News / USA

Climate-Controlled Time Machine Tests Prairie Future

Researchers want to see what happens to biodiversity as the climate warms

University of Oregon professor Bart Johnson counts plants at a research plot near Rainier, Washington.
University of Oregon professor Bart Johnson counts plants at a research plot near Rainier, Washington.

Multimedia

Audio
Tom Banse

Researchers from the University of Oregon have set up a kind of time machine to test how a warmer climate might affect grasslands and prairies around the world.

Today, grasslands cover between 25 and 40 percent of the earth's land surface. The researchers want to see what happens to biodiversity as the climate warms.

Will invasive species start to dominate the landscape? Will different native plants move in? What about the native species trying to survive now?

Ecologist Scott Bridgham helped design the experiment, which uses watering hoses and circles of electric heat lamps. He's one of the leaders of the University of Oregon team trying to mimic what climatologists predict for this region 50 to 80 years from now.  

The chest-high outdoor heat lamps aim to keep the plants in the experiment at a constant three degrees Celsius hotter than they would be otherwise. Sprinklers add further realism to the model.

The researchers have set up their windows-on-the-future at three widely-spaced nature preserves in western Oregon and Washington state. At each location, the team has staked out experimental plots in a prairie. Some circles get extra heat and rain on top of what nature currently provides and others are left alone to serve as controls.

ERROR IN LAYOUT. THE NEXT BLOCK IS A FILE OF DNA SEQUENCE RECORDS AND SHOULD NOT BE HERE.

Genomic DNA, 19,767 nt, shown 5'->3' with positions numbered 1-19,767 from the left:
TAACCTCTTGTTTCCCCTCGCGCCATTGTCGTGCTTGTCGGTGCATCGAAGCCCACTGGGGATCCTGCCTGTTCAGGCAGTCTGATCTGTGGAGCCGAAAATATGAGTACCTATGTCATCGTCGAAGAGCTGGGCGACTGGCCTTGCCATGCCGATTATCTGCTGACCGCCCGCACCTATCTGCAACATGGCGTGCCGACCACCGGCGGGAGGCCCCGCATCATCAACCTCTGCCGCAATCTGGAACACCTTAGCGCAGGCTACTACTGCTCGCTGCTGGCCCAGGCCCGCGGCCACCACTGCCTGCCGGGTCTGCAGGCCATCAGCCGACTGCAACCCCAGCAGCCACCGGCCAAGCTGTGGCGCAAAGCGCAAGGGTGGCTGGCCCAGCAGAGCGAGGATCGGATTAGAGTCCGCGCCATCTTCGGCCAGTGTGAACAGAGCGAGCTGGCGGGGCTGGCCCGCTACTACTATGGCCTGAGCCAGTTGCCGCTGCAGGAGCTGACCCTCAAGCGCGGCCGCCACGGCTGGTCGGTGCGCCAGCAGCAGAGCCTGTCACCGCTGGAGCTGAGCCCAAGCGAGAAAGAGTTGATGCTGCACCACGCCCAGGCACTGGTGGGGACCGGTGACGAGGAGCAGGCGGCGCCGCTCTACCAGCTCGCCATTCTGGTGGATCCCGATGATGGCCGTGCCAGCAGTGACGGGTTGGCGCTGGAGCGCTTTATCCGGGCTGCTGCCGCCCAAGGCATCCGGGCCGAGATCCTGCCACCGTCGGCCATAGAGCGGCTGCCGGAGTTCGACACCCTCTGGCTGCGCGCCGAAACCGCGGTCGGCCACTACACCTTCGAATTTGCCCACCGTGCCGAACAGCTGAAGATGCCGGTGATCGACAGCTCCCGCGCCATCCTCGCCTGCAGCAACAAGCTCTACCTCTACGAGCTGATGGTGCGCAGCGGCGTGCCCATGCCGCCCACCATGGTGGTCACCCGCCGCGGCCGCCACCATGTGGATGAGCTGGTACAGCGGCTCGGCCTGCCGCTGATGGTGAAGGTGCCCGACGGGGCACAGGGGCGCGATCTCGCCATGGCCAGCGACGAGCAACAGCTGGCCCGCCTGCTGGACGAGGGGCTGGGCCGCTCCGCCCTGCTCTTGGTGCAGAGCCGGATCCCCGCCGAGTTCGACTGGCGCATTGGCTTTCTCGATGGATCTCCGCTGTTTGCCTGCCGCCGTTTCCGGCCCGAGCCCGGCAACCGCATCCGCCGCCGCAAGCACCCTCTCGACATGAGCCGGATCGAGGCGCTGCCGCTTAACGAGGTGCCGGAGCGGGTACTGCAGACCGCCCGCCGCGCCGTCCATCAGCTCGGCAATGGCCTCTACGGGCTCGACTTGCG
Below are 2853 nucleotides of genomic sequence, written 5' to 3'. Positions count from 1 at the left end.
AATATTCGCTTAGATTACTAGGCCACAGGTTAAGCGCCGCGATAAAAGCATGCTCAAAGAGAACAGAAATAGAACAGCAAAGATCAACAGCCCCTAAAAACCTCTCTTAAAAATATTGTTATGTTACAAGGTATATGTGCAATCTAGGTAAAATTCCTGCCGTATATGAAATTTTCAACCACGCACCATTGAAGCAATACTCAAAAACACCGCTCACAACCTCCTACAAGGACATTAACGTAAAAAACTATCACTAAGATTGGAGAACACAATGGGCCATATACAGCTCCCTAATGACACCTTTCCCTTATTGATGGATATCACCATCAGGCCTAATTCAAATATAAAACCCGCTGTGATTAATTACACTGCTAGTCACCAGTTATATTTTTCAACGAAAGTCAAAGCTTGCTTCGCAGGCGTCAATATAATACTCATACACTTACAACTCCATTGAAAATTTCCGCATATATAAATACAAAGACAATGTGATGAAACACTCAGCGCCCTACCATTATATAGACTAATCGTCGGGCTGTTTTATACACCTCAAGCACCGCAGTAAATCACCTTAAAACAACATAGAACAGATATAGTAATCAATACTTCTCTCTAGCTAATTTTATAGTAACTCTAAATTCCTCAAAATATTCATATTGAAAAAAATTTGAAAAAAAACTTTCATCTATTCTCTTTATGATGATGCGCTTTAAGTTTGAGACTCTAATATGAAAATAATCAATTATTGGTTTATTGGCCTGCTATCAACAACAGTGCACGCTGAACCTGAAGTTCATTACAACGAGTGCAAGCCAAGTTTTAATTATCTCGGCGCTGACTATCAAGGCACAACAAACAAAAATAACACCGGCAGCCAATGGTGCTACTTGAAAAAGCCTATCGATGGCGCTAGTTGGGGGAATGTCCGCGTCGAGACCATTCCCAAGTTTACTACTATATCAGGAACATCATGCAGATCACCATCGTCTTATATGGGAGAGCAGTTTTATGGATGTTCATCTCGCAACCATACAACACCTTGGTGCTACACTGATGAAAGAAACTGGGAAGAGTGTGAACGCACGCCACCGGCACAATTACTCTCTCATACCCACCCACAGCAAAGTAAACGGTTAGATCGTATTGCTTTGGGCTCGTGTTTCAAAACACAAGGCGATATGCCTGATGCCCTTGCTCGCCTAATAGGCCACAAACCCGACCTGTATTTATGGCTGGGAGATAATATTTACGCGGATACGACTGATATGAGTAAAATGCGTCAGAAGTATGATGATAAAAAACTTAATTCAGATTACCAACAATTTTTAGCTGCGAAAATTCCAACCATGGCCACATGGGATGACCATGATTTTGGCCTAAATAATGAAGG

More wildflowers bloom in a heated (left) vs. untreated control plot (right).

"Climate change may be good for some of these species," says Bridgham. "It may be bad for some of these species. And so we're trying to sort that out."

Bart Johnson, the co-principal investigator, says all the team members periodically get on their hands and knees to count and measure. "It's very difficult to predict. I think there's no better way to do it than an empirical study like this where we are putting additional heat out here and seeing what the effects are."

At the northernmost of the three sites is a prairie being restored by the private environmental group called The Nature Conservancy. White oxeye daisies catch the eye alongside colorful ground-hugging natives such as blue lupines, purple owl's clover, green bracken fern and a yellow flower called Oregon sunshine. The researchers collect data here.

Some of the plots with heat lamps have more flowers.

"It's kind of cold," says Johnson. "The plants under the heater lamps are not unhappy at all about having a little extra heat right now."

However, other plants flourish in the cold.